institutionalization and a concern for identifying heresy. He concludes that the ancient church

utilized notions of hell to impede the differing doctrines already sprouting in nascent

Christianity. Bernstein hypothesizes that eternal punishments became more elaborate as more

sanctions were necessary to create cohesion within Christianity.17

The final section of Bernstein’s book explores different tensions in ancient Christianity.

Though Nicene Christianity was the official religion of the Roman Empire in 392 AD, there were

persistent differences in Christian teachings since the beginning. Because there was no

centralized authority in Christianity after the apostles, divergent views about hell manifested in

different regions. Ancient Christians grappled with the justice of a sovereign God being unable

or unwilling to save everyone. Whereas the New Testament was conservative with its depictions

of hell, later Christian writers exaggerated the details to an extreme. It is clear that Greek

mythology heavily influenced both the New Testament and extrabiblical material since they

utilized Greek terms, such as Gehenna, Hades, Tartarus, and Elysium. However, the

excessiveness of these images in later writings also produced a strong current in Christian circles

16
In the case of Christianity, the myth behind hell is the story of salvation history that views time as a
progression from creation to a never-ending eternity. The myth channels, structures, and even programs the
imagination and perceptual thinking of a people as they develop their collective worldview.
17
Bernstein, The Formation of Hell, 248-65.

8
to reject eternal punishment. Many writings from the second century onwards indicate that God

would eventually release people from hell. The fires of hell became edifying and temporary,

which could have been a precursor to the later doctrine of purgatory.18

A significant trend developed among early Christians who believed the punishments of

hell were egregious and unjustified. These sentiments expressed a conviction that if God did not

end the torture, then humans would prove more compassionate than God toward the wicked. The

chapter concludes with a brief introduction to Origen, who questioned how an omnipotent God

could lose control of the universe and damn people eternally instead of simply eradicating the

evil. Though much of Origen’s beliefs stemmed from Neoplatonism, he ultimately speculated

that God’s justice must be corrective and not everlastingly punitive. Bernstein’s final chapter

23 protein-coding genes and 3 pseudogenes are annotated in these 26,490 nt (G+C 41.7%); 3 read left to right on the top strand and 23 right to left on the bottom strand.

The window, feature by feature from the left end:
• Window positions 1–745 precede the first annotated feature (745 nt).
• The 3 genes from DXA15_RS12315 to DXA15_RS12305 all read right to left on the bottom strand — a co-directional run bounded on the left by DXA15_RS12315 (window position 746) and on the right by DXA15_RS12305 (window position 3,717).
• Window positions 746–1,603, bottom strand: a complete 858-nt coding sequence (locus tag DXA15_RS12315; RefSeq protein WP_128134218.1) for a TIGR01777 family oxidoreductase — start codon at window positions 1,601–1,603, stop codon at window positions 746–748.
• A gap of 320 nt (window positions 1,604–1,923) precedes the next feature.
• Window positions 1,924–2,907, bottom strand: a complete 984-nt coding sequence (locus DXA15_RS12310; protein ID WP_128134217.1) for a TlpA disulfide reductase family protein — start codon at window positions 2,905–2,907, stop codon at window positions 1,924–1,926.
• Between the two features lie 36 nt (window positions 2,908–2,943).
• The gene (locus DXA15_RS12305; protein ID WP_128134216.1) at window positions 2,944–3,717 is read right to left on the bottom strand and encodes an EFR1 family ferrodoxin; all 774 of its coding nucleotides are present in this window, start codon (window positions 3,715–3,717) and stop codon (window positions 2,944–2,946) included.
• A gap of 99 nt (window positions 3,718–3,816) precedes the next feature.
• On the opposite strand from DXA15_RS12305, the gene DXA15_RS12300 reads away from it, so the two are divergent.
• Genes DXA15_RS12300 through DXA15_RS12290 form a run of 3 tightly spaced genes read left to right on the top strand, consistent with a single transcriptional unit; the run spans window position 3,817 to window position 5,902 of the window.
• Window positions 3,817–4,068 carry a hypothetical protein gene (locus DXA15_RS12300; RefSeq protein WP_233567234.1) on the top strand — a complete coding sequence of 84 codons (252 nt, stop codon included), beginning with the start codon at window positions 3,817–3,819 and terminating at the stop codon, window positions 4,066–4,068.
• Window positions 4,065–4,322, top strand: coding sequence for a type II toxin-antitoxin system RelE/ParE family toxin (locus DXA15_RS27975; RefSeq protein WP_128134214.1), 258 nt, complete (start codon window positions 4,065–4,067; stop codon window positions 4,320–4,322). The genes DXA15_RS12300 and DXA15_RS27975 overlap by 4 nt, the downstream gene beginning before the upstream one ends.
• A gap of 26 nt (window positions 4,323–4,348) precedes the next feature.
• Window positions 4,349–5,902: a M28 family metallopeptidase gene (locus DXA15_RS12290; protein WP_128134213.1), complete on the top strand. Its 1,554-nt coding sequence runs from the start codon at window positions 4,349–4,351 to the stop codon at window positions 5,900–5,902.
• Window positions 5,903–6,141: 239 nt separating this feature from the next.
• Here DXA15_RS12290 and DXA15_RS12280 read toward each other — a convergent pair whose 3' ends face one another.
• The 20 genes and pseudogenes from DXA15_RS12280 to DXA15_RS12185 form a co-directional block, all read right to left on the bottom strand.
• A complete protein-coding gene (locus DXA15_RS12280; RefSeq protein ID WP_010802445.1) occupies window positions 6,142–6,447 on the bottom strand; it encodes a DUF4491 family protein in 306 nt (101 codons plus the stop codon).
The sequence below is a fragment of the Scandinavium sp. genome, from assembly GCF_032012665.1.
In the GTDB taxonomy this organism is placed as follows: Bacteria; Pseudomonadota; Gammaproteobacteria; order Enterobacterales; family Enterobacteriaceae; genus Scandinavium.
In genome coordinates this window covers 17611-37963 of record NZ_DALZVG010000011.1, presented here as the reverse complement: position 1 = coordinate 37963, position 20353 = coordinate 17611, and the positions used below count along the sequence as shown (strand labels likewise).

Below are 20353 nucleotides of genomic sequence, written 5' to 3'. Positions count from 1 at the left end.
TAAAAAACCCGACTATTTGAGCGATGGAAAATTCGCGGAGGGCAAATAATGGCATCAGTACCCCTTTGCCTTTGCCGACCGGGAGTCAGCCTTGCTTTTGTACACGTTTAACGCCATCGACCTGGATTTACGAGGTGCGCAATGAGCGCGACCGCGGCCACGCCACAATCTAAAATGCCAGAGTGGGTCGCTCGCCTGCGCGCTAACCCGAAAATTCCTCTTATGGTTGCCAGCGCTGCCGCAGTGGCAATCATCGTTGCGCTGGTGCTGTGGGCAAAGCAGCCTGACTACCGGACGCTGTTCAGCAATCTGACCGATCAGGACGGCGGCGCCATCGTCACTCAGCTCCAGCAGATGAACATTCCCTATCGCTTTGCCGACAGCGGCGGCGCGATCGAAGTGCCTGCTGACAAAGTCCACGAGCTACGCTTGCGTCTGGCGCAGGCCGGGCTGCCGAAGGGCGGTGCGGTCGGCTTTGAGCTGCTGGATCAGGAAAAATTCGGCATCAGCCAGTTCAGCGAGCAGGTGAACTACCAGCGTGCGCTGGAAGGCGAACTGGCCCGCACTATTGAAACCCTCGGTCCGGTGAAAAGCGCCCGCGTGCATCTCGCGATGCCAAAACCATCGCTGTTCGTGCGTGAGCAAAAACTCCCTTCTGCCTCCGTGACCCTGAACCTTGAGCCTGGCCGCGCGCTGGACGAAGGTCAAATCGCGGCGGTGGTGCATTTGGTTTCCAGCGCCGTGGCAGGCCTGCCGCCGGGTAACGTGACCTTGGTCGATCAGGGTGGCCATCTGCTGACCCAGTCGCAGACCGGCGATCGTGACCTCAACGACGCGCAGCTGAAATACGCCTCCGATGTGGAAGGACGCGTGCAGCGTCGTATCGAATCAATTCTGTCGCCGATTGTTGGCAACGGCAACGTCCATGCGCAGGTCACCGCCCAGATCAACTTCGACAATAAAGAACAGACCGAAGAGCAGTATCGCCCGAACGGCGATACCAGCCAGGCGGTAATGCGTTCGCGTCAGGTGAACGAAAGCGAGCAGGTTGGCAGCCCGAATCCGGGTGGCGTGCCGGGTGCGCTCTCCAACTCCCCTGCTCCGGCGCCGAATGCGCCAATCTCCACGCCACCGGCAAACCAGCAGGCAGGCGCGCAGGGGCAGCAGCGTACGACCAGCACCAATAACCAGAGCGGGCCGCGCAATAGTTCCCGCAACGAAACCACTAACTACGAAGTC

discusses the eventual triumph of the doctrine of eternal hell in later Christian orthodoxy. Driven

primarily by the systematizing theology of Augustine, the Latin West solidified its doctrine of an

eternal conscious torment of nonbelievers. While Augustine insisted that people could no longer

change their merits after death, he also developed a system of suffrages that could benefit the

dead. Ultimately, Augustine’s assertions were a reaction to the common belief in a more merciful

God that diminished the suffering of hellfire.19

Bernstein concludes by commenting that the earliest notions of the afterlife were neutral.

However, a bifurcation of the dead developed, which later informed the Christian idea of hell.

This bifurcation originally occurred in Jewish circles because of a disillusionment with the

Deuteronomic understanding of earthly justice, but it was not until the introduction of 1 Enoch

and other apocalyptic literature that the concept of eternal torment gained momentum. Over time,

18
Bernstein, The Formation of Hell, 269-91.
19
Ibid., 292-333.

9
more and more distinctions appeared on how to determine someone’s place in the afterlife. For

Christians, hell fit into their overall mythology that God was both merciful and just, though there

are strong indications that the concept of hell had a utilitarian function for the ancient church.20

Critical Evaluation

One of the most commendable aspects of Bernstein’s book is its lack of pretense or an

ideological agenda. Typical discussions on the doctrine of hell are oftentimes selective in nature

and simply attempt to prove one theological belief over another. It is refreshing to read such an